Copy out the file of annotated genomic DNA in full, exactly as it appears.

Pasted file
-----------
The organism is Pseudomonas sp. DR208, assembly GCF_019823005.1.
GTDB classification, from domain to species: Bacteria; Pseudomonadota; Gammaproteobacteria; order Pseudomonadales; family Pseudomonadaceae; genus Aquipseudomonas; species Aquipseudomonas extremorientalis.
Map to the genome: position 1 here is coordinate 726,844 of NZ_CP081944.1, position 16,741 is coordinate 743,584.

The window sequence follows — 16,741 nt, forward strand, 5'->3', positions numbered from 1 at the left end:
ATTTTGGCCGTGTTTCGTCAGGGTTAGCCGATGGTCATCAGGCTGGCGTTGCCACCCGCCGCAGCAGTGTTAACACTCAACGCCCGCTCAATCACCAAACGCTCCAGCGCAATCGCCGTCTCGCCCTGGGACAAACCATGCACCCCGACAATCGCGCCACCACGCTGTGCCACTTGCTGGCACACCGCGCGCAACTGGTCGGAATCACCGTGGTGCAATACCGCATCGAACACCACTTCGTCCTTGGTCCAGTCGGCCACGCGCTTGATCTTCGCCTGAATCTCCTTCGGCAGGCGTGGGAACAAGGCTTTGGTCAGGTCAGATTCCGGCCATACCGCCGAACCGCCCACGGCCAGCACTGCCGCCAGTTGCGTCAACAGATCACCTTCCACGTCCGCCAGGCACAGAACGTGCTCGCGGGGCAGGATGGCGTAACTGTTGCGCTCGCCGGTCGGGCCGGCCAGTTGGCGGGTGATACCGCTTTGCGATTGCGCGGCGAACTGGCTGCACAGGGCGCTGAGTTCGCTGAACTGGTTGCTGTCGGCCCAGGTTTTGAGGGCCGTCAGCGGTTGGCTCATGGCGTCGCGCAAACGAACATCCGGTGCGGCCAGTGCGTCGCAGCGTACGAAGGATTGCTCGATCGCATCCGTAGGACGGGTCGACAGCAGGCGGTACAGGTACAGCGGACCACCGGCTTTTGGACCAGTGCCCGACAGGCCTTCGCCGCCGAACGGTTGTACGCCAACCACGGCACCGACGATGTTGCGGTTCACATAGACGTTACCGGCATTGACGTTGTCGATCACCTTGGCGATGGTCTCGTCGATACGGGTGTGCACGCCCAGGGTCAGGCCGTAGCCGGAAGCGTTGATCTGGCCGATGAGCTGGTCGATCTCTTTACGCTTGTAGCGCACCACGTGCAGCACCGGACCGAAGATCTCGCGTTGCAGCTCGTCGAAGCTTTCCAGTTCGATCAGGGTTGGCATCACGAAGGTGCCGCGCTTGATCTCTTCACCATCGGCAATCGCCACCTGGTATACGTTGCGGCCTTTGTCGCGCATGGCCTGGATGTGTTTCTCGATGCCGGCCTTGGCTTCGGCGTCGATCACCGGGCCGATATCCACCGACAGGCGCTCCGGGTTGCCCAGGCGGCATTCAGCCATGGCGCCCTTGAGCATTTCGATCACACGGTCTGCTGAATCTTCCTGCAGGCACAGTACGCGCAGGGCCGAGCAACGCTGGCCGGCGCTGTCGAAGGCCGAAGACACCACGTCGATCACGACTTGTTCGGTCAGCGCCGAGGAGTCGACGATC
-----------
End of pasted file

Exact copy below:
The organism is Pseudomonas sp. DR208, assembly GCF_019823005.1.
GTDB classification, from domain to species: Bacteria; Pseudomonadota; Gammaproteobacteria; order Pseudomonadales; family Pseudomonadaceae; genus Aquipseudomonas; species Aquipseudomonas extremorientalis.
Map to the genome: position 1 here is coordinate 726,844 of NZ_CP081944.1, position 16,741 is coordinate 743,584.

The window sequence follows — 16,741 nt, forward strand, 5'->3', positions numbered from 1 at the left end:
ATTTTGGCCGTGTTTCGTCAGGGTTAGCCGATGGTCATCAGGCTGGCGTTGCCACCCGCCGCAGCAGTGTTAACACTCAACGCCCGCTCAATCACCAAACGCTCCAGCGCAATCGCCGTCTCGCCCTGGGACAAACCATGCACCCCGACAATCGCGCCACCACGCTGTGCCACTTGCTGGCACACCGCGCGCAACTGGTCGGAATCACCGTGGTGCAATACCGCATCGAACACCACTTCGTCCTTGGTCCAGTCGGCCACGCGCTTGATCTTCGCCTGAATCTCCTTCGGCAGGCGTGGGAACAAGGCTTTGGTCAGGTCAGATTCCGGCCATACCGCCGAACCGCCCACGGCCAGCACTGCCGCCAGTTGCGTCAACAGATCACCTTCCACGTCCGCCAGGCACAGAACGTGCTCGCGGGGCAGGATGGCGTAACTGTTGCGCTCGCCGGTCGGGCCGGCCAGTTGGCGGGTGATACCGCTTTGCGATTGCGCGGCGAACTGGCTGCACAGGGCGCTGAGTTCGCTGAACTGGTTGCTGTCGGCCCAGGTTTTGAGGGCCGTCAGCGGTTGGCTCATGGCGTCGCGCAAACGAACATCCGGTGCGGCCAGTGCGTCGCAGCGTACGAAGGATTGCTCGATCGCATCCGTAGGACGGGTCGACAGCAGGCGGTACAGGTACAGCGGACCACCGGCTTTTGGACCAGTGCCCGACAGGCCTTCGCCGCCGAACGGTTGTACGCCAACCACGGCACCGACGATGTTGCGGTTCACATAGACGTTACCGGCATTGACGTTGTCGATCACCTTGGCGATGGTCTCGTCGATACGGGTGTGCACGCCCAGGGTCAGGCCGTAGCCGGAAGCGTTGATCTGGCCGATGAGCTGGTCGATCTCTTTACGCTTGTAGCGCACCACGTGCAGCACCGGACCGAAGATCTCGCGTTGCAGCTCGTCGAAGCTTTCCAGTTCGATCAGGGTTGGCATCACGAAGGTGCCGCGCTTGATCTCTTCACCATCGGCAATCGCCACCTGGTATACGTTGCGGCCTTTGTCGCGCATGGCCTGGATGTGTTTCTCGATGCCGGCCTTGGCTTCGGCGTCGATCACCGGGCCGATATCCACCGACAGGCGCTCCGGGTTGCCCAGGCGGCATTCAGCCATGGCGCCCTTGAGCATTTCGATCACACGGTCTGCTGAATCTTCCTGCAGGCACAGTACGCGCAGGGCCGAGCAACGCTGGCCGGCGCTGTCGAAGGCCGAAGACACCACGTCGATCACGACTTGTTCGGTCAGCGCCGAGGAGTCGACGATC